Former fire chief David Berry will be appealing his termination at the next Camp Hill council meeting Monday, Mayor Messiah Williams-Cole told town residents in a Facebook livestream.
Berry was fired by the Camp Hill Town Council last month, at the recommendation of the mayor, due to Berry's failure to present certain documents. All but one council member voted in favor of his termination.
On Wednesday, Williams-Cole updated constituents on the fire chief situation in the latest installment of his "Camp Hill Conversations" series, Williams-Cole's monthly news bulletin broadcasted via Facebook.
"We recently fired our fire chief and (there have) been a lot of things said about why he was fired and what's going on," he said. "He has his appeal at the next council meeting."
The conflict dates back to February, when the town sent Berry a letter requesting documentation of vehicle titles, inventory, bank statements, audits, donations and a responded call log for the past three years, as well as the articles of incorporation for the fire department. While assets are owned by the volunteer fire department, the town insures the vehicles, equipment and building.
On Feb. 15, the mayor suspended Berry's pay due to his failure to present the documents with the promise to reinstate it as soon as they were received. On March 15 Berry still did not present the documents, saying it was the fire department's job, not his.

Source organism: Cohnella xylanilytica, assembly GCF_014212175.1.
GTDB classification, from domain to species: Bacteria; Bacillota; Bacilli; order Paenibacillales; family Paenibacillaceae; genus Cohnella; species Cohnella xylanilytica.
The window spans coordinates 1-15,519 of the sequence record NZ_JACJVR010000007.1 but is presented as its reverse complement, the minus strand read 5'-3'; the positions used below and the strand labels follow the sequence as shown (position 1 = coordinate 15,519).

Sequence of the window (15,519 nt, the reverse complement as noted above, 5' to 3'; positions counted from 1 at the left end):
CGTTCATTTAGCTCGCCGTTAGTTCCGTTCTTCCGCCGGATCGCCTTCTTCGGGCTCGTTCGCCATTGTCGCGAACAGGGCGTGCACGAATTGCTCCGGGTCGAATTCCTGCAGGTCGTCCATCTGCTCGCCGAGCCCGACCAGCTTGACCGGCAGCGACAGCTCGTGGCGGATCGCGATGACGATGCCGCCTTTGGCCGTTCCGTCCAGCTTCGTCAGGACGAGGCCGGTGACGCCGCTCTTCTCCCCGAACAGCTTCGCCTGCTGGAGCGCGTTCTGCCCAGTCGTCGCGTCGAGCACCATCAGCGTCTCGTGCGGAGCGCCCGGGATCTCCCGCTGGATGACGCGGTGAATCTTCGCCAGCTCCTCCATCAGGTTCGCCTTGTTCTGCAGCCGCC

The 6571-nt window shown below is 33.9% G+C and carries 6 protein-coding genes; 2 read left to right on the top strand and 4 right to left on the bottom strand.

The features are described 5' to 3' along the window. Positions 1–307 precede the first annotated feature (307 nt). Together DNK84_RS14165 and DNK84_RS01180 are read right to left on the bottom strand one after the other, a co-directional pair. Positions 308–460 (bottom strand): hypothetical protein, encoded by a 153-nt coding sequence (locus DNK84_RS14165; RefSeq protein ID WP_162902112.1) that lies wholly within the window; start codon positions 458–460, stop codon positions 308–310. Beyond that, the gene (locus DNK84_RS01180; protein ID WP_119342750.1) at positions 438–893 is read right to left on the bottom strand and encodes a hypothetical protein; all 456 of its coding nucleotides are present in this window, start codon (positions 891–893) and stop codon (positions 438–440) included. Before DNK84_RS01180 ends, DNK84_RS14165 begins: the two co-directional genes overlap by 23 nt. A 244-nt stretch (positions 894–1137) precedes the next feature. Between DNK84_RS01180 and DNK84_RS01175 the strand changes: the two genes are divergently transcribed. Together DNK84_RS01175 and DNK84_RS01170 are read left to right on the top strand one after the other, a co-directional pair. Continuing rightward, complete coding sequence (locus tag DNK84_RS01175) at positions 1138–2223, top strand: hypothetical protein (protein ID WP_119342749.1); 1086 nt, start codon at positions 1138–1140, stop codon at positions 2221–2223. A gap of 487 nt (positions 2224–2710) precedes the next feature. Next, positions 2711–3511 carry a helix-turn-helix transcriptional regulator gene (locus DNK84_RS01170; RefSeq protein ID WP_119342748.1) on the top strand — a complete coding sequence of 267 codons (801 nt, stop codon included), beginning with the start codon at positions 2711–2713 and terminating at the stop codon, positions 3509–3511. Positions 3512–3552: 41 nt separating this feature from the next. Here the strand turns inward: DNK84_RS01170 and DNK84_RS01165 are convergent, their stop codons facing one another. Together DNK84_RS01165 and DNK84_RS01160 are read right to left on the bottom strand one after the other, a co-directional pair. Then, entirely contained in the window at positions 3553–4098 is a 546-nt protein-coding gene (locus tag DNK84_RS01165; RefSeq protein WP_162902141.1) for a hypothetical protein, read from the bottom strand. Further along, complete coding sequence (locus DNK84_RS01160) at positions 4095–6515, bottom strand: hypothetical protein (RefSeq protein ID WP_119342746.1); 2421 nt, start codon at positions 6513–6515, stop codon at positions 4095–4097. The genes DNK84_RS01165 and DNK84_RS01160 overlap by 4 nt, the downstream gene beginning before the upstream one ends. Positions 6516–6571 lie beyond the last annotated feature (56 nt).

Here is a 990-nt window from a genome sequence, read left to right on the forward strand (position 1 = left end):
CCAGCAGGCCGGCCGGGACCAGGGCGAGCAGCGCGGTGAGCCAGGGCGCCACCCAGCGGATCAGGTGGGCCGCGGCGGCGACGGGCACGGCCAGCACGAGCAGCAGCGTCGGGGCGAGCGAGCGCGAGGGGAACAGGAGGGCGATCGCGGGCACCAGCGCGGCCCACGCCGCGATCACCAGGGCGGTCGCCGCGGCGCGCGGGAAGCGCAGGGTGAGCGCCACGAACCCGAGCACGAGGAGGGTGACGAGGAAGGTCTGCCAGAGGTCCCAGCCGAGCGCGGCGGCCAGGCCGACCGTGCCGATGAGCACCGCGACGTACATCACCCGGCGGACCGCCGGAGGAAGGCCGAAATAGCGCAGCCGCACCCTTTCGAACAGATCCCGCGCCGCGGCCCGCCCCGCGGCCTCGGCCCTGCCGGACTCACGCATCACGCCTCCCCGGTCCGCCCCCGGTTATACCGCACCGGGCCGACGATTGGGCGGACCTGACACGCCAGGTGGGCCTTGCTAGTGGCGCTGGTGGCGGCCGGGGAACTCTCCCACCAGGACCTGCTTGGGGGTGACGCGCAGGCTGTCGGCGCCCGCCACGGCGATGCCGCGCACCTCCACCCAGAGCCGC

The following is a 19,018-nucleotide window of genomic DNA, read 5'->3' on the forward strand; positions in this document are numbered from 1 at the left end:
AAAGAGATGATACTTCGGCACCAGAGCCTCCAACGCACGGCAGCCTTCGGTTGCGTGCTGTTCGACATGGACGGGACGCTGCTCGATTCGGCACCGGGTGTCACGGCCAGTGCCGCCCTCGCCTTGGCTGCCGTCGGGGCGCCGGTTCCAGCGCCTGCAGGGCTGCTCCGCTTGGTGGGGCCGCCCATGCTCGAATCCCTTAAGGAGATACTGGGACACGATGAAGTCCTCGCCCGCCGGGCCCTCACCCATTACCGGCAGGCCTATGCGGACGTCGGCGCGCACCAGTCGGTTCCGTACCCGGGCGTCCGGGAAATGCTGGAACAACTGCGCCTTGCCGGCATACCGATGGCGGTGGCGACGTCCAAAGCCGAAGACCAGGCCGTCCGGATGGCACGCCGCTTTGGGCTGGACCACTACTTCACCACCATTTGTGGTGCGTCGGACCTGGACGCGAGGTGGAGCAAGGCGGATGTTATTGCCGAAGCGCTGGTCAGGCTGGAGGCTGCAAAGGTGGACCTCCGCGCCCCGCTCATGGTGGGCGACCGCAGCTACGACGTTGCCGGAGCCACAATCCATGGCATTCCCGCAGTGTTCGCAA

Williams-Cole displayed a copy of the Feb. 2 letter with list of the aforementioned requests on his screen Wednesday, stating he wanted to be as transparent as possible.
"This is the so-called 'tacky letter' that I sent out asking for information," he said, referring to Berry's description of it at the March 15 meeting.
Williams-Cole particularly emphasized the request for proof of donations.
"The fire department gets donations from different people — I know because different people have told me they have given donations to the fire department," he said. "The thing about donations or any money whatsoever is that when you (get) that money, then you have to account for it. You will never see a situation where Messiah or anybody else receives money and you don't receive a receipt, you don't receive a written notice, it's not documented, it's not earmarked, it's not accounted for."
Williams-Cole also said he asked for a log of calls the fire department had responded to in the last three years for the benefit of the fire service.
"This is just done to see how have you been working, is there any way that we need to compensate you guys more, what can we do to improve," he said.
The mayor said he didn't want anyone left in the dark on his recommendation to fire the fire chief.
"This thing is not about anything other than accountability and making sure that every tax dollar, every donation dollar is accounted for and spent in the right place," he said.
At the March 15 meeting, Berry's defense was the fire department is a nonprofit organization independent of the town and himself as fire chief.
"You have to talk to them," Berry told the mayor and council. "When you sent this little tacky letter, it shouldn't have come to me, it should've went to the president of the volunteers."
Berry's appeal will take place during the council meeting on Monday, April 5 at 6 p.m.